Gavin Jones obituary

Other lives: Record shop owners and promoter of jazz gigs in Cambridge

For more than 30 years Gavin Jones, who has died aged 78, helped to bring jazz into the heart of East Anglia – initially through his Garon Records shop in Cambridge and then also as a promoter of live gigs in the city.

A business run by Gavin was not simply a shop but a social hub where status and intellect were unimportant. Jazz was the lingua franca and the style somewhere between a party and a seminar.

In 1980 he invited me to bring secondhand books into the shop, and a few years later he extended his interests still further as an impresario, working with his lifelong friend and fellow jazz enthusiast Martin Gayford to bring a string of eminent musicians to the Cambridge Farmers Club – including Doc Cheatham, Scott Hamilton, Ruby Braff, Buddy Tate and “Sir” Charles Thompson.

Gavin was born in Braintree, Essex, to Graham, a metal designer at Crittall Windows, and Lilian (nee Moon), a typist. Mildly dyslexic, he was no star at Romford community college, but it rapidly became clear that he not only had a passion for jazz but a capacity for a depth of listening and emotional involvement in the music that marked him out. After leaving school he became a rep for Atlantic Records and Polyphon before setting up in business with a London cab driver, Ron Michaels.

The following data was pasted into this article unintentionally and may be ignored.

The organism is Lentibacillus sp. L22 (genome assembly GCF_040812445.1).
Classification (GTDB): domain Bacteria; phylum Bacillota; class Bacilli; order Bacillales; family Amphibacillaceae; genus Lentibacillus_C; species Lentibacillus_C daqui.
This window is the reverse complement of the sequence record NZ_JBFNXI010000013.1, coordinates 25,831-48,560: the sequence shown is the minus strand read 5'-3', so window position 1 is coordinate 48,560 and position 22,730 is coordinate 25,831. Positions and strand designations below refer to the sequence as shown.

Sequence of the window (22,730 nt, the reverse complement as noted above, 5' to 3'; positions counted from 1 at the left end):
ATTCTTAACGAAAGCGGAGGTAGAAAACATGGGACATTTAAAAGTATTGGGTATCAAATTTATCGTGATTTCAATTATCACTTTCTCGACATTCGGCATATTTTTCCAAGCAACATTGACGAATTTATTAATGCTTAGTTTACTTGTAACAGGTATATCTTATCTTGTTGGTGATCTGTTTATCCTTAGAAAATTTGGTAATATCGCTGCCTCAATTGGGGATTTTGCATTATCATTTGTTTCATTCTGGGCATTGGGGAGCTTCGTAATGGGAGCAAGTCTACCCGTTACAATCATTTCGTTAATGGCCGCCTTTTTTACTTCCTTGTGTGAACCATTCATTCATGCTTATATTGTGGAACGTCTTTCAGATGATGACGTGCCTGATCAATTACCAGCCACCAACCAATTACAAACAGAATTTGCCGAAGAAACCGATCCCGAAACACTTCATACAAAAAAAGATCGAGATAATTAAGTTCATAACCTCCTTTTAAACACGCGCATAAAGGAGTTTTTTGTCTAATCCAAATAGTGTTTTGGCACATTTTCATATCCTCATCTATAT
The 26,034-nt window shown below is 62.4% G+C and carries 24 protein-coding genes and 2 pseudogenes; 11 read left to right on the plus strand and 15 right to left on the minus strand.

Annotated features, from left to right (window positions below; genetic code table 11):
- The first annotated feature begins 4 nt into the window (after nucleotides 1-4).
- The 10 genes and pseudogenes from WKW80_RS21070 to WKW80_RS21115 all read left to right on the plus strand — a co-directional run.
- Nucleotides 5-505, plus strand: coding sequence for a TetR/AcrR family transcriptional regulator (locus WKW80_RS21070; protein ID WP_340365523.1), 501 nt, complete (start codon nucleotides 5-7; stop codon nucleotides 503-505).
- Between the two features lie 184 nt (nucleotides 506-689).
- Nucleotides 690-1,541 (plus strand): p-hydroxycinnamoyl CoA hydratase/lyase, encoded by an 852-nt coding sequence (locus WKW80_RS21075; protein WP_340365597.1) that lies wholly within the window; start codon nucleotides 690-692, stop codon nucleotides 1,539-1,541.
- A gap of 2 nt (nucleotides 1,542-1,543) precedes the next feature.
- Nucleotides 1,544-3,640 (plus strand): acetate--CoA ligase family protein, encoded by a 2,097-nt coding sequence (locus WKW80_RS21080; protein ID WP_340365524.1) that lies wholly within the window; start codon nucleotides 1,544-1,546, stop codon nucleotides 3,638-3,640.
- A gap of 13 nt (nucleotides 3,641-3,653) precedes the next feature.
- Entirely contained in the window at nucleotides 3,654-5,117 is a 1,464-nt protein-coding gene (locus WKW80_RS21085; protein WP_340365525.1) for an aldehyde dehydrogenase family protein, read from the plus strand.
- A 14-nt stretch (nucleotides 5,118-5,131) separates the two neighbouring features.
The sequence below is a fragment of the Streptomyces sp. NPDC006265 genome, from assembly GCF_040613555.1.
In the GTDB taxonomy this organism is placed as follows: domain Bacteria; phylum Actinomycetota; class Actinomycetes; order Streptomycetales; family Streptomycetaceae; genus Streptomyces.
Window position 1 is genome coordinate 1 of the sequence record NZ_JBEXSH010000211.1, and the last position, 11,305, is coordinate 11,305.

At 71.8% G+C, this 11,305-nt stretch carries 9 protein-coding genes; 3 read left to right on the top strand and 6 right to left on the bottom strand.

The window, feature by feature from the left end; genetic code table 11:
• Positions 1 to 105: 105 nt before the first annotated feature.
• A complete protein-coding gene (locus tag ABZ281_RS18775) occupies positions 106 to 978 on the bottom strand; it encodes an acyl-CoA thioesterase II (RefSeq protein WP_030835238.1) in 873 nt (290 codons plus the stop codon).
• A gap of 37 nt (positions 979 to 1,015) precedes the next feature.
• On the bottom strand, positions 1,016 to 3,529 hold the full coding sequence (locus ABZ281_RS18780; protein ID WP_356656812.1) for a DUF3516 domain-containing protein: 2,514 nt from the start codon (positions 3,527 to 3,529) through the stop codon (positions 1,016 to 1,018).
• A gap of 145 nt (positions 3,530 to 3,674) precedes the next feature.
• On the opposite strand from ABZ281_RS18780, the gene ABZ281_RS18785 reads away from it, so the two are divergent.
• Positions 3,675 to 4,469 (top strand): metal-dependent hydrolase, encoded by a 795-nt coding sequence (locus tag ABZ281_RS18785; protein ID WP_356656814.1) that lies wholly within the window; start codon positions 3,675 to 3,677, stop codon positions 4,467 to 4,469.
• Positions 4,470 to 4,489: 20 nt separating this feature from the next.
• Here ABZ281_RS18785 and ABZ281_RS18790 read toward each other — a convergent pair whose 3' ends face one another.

They began by selling imported records from a wallpaper table in Upper Street in Islington, north London, and then in 1969 acquired a regular market stall in Cambridge. They paired the first letters of their Christian names and Garon Records was born. Later they moved into bricks and mortar premises in the city’s King Street, and soon further branches opened at a covered market in Oxford and a shop in Norwich.

Gavin’s annual trip to the Nice jazz festival sometimes took weeks, but it led to friendships with the trumpeter Joe Newman and the pianist Jimmy Rowles, who together made a recording for Gavin’s own label, Cymbal Records.

When he retired, his many friends and customers missed not only the music and expertise, but a shop that encouraged sensibility to all areas of culture outside the mainstream.

He is survived by his brother, Tim.

Ian Alister

The GuardianTramp

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